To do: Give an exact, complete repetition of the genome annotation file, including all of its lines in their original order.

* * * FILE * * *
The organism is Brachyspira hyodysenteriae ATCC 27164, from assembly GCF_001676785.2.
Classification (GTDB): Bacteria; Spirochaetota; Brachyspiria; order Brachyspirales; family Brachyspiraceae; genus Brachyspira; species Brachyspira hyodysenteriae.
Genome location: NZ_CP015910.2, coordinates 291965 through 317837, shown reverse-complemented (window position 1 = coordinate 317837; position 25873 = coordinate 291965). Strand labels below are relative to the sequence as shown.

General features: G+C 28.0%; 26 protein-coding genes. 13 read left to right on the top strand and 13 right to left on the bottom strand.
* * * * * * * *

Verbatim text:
The organism is Brachyspira hyodysenteriae ATCC 27164, from assembly GCF_001676785.2.
Classification (GTDB): Bacteria; Spirochaetota; Brachyspiria; order Brachyspirales; family Brachyspiraceae; genus Brachyspira; species Brachyspira hyodysenteriae.
Genome location: NZ_CP015910.2, coordinates 291965 through 317837, shown reverse-complemented (window position 1 = coordinate 317837; position 25873 = coordinate 291965). Strand labels below are relative to the sequence as shown.

General features: G+C 28.0%; 26 protein-coding genes. 13 read left to right on the top strand and 13 right to left on the bottom strand.